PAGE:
Single sign-on, trusted identities move closer to reality
Revised with clarifications, Feb. 8, 2013, 5:30 PM.
It could well be that 2013 is the year when single-user sign-on, managed through the cloud, starts making real progress in government. And if it works for public-sector employees, it could be extended to give everyone access to a trusted, interoperable identity.
That’s more or less the goal of the President’s National Strategy for Trusted Identities in Cyberspace. And that’s just one indication that this is moving forward.
The National Institute of Standards and Technology is hosting a conference this month to solicit ideas on how such a program could be implemented, with the goal of setting up standards and policies managed by the independent Identity Ecosystem Steering Group, that would ensure that private identity providers are maintaining consistent security and privacy for the personal information they are storing.
The Postal Service is soliciting bids from vendors to run a pilot program to create a trusted and easily managed means of allowing citizens to access government services without establishing authentication directly with agencies. NSTIC also has awarded grants for five other pilot programs, each working on a different aspect of an identity ecosystem.
Even Microsoft is getting into the act with the release of a new single sign-on preview for Windows Azure, Office 365 and e-mail programs, according to GigaOm. Microsoft rival Google already has been showing a form of this, with users able to log into one service, such as Google+, and have their identity carry over when they use Gmail and other products. Those credentials can even be used to verify user identities with third-party programs.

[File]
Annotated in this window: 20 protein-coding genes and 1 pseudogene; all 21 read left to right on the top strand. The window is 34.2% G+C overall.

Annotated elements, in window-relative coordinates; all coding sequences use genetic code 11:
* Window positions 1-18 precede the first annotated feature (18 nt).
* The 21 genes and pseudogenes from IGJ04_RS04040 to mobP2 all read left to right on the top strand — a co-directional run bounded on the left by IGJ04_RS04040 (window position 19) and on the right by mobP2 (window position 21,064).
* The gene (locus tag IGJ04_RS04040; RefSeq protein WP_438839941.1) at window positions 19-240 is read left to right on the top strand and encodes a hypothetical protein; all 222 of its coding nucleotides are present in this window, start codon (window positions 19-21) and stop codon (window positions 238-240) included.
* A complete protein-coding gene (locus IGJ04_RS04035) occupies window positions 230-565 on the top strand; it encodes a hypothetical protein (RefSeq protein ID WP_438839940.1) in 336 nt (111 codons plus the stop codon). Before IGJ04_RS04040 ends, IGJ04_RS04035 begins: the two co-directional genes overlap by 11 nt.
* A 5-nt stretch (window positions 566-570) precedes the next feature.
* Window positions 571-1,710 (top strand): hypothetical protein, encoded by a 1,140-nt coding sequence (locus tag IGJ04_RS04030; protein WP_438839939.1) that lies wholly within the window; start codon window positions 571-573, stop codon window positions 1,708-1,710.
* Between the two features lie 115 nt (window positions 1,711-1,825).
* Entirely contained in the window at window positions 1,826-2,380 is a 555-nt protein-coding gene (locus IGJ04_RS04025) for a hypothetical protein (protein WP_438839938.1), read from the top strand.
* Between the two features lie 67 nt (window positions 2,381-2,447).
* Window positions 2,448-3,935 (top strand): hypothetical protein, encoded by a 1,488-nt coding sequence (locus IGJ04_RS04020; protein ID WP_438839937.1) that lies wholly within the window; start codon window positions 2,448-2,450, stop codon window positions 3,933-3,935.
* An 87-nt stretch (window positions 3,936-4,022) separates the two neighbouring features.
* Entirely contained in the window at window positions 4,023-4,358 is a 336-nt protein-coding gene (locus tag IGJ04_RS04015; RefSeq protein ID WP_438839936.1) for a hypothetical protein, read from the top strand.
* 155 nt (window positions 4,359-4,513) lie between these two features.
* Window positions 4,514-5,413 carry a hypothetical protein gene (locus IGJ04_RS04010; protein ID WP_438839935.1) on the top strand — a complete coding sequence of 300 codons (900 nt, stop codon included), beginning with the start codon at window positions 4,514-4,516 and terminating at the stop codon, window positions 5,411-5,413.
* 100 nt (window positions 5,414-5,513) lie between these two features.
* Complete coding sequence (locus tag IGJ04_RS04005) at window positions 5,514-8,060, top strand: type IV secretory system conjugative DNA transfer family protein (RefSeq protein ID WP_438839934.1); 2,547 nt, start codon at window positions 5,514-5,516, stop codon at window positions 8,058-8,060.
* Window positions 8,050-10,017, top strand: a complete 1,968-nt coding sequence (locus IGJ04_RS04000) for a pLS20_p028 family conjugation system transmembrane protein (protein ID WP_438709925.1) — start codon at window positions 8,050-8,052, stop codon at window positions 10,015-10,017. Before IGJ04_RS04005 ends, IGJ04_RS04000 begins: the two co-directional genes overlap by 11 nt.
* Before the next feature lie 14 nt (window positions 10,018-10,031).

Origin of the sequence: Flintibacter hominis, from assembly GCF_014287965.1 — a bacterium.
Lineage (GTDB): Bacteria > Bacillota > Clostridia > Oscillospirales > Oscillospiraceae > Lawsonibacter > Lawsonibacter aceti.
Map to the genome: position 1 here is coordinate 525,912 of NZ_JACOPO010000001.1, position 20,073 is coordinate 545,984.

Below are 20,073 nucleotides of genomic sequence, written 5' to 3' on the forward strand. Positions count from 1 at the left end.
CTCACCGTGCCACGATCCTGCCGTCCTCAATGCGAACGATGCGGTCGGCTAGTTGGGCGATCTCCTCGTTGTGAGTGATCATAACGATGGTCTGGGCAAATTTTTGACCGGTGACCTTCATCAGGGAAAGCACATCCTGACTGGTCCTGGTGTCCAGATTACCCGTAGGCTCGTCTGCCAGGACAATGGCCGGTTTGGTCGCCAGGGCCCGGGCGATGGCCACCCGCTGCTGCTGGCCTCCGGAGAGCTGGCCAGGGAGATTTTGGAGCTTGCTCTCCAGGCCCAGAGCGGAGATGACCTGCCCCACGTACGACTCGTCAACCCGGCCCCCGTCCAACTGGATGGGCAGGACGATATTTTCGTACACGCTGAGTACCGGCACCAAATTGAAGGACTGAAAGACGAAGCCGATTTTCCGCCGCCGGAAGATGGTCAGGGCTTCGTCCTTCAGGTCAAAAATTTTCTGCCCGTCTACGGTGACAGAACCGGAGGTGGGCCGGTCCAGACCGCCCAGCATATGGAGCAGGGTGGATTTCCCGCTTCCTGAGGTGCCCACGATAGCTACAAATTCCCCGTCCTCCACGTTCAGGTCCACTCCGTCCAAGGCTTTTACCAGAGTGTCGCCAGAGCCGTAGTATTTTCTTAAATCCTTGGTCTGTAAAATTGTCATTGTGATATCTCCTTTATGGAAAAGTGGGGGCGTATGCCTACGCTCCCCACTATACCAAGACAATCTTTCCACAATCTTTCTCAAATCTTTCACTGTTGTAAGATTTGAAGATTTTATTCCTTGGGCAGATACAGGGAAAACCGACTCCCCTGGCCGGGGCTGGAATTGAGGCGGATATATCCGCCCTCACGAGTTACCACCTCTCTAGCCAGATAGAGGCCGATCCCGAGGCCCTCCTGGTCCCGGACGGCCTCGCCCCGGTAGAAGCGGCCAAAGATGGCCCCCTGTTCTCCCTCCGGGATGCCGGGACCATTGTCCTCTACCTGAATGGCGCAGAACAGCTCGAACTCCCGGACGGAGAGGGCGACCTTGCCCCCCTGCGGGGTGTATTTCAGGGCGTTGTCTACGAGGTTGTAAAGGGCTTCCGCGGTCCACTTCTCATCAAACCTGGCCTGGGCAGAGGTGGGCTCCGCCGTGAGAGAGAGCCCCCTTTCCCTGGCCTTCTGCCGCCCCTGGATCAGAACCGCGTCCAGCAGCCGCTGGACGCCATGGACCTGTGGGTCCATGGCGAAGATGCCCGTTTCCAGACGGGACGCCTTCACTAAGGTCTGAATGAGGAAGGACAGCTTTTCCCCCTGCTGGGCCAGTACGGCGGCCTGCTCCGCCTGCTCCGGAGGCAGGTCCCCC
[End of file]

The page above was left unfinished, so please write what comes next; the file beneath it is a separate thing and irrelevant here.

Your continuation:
Although the shape and exact form of a trusted identity ecosystem is still being worked out, everyone seems to be moving in the same direction in few key areas. So we can safely describe some of the advantages of such a system, and also how it would probably work in certain areas.
The Postal Service program would allow development of a privacy-enhancing technical solution to allow citizens to use digital credentials they already obtained from government-approved commercial identity providers to access federal government services online.
Once a Trusted ID system was in place, users who wanted to do something like online banking, or even something as mundane as post a comment on a blog, the site could ask if the user had a Trusted ID. Or, a lower-ranking identity credential could be used, especially if the transition did not require such a high degree of security, thus further protecting personal information. That ID would be used instead of forcing a user to register with the site or looking through a long list of passwords if one was already set up. And, many transactions that previously required face-to-face meetings, like signing a mortgage document, could be conducted remotely because the identity of the user would already have been established.
This is better procedure from a security standpoint as well, because each business wouldn’t need to collect personal information for each user and then keep it safe. Instead, that information would be stored by the any number of private identity providers who would follow the standards setup by the Identity Ecosystem Steering Group. Users would need only to supply their Trusted IDs to prove who they were, not their actual personal information. The business on the other end would trust the information provided, since the identity management firms followed the government standards for security and record-keeping.
The technology to make this happen isn’t too far fetched, and is already being used in small doses. For example, many blog programs today ask users to verify themselves using a Google or Open ID. The blog doesn’t really need much in the way of information, just proof that a user is a human being and not a bot, so it easily accepts the Google ID even though it’s not actually associated with Google in any way. But it knows that Google has already verified the user, so it accepts that level of trusted ID.
And Microsoft actually has four different levels of trusted ID working already, from a simple Windows single sign-in system all the way up to an enterprisewide identity engine.
Of course, something like an online banking program would require the highest level of trust, but presumably that is the type of system that would be built, or at least backed, by the federal government. With NSTIC’s pilot programs and commercial providers all pulling in the same direction, single sign-on systems just might be on the horizon.